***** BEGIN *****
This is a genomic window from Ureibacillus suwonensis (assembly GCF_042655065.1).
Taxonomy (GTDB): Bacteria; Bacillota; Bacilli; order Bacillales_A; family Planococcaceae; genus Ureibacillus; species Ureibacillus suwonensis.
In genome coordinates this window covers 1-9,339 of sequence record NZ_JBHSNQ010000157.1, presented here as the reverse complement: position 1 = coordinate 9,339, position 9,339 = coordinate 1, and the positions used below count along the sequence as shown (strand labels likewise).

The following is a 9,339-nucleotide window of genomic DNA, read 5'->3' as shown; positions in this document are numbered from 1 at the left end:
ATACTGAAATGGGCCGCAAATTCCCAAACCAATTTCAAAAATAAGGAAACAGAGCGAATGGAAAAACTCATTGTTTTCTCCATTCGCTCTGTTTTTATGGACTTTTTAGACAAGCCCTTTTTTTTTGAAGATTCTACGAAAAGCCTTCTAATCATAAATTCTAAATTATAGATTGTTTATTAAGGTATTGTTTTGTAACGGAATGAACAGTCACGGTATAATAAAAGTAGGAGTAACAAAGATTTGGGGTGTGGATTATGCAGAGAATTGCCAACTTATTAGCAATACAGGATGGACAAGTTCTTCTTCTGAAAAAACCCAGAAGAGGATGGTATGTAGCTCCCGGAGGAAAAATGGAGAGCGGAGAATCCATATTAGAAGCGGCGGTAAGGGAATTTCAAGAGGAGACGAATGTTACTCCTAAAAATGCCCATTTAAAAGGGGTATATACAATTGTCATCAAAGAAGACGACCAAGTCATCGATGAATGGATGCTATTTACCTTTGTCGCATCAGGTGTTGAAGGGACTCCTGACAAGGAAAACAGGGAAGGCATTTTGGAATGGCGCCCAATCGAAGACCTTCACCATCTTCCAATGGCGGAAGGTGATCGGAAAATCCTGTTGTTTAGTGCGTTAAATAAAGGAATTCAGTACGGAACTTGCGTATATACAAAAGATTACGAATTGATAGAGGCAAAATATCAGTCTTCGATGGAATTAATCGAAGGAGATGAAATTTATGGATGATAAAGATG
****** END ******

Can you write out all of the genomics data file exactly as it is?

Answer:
This is a genomic window from Ureibacillus suwonensis (assembly GCF_042655065.1).
Taxonomy (GTDB): Bacteria; Bacillota; Bacilli; order Bacillales_A; family Planococcaceae; genus Ureibacillus; species Ureibacillus suwonensis.
In genome coordinates this window covers 1-9,339 of sequence record NZ_JBHSNQ010000157.1, presented here as the reverse complement: position 1 = coordinate 9,339, position 9,339 = coordinate 1, and the positions used below count along the sequence as shown (strand labels likewise).

The following is a 9,339-nucleotide window of genomic DNA, read 5'->3' as shown; positions in this document are numbered from 1 at the left end:
ATACTGAAATGGGCCGCAAATTCCCAAACCAATTTCAAAAATAAGGAAACAGAGCGAATGGAAAAACTCATTGTTTTCTCCATTCGCTCTGTTTTTATGGACTTTTTAGACAAGCCCTTTTTTTTTGAAGATTCTACGAAAAGCCTTCTAATCATAAATTCTAAATTATAGATTGTTTATTAAGGTATTGTTTTGTAACGGAATGAACAGTCACGGTATAATAAAAGTAGGAGTAACAAAGATTTGGGGTGTGGATTATGCAGAGAATTGCCAACTTATTAGCAATACAGGATGGACAAGTTCTTCTTCTGAAAAAACCCAGAAGAGGATGGTATGTAGCTCCCGGAGGAAAAATGGAGAGCGGAGAATCCATATTAGAAGCGGCGGTAAGGGAATTTCAAGAGGAGACGAATGTTACTCCTAAAAATGCCCATTTAAAAGGGGTATATACAATTGTCATCAAAGAAGACGACCAAGTCATCGATGAATGGATGCTATTTACCTTTGTCGCATCAGGTGTTGAAGGGACTCCTGACAAGGAAAACAGGGAAGGCATTTTGGAATGGCGCCCAATCGAAGACCTTCACCATCTTCCAATGGCGGAAGGTGATCGGAAAATCCTGTTGTTTAGTGCGTTAAATAAAGGAATTCAGTACGGAACTTGCGTATATACAAAAGATTACGAATTGATAGAGGCAAAATATCAGTCTTCGATGGAATTAATCGAAGGAGATGAAATTTATGGATGATAAAGATG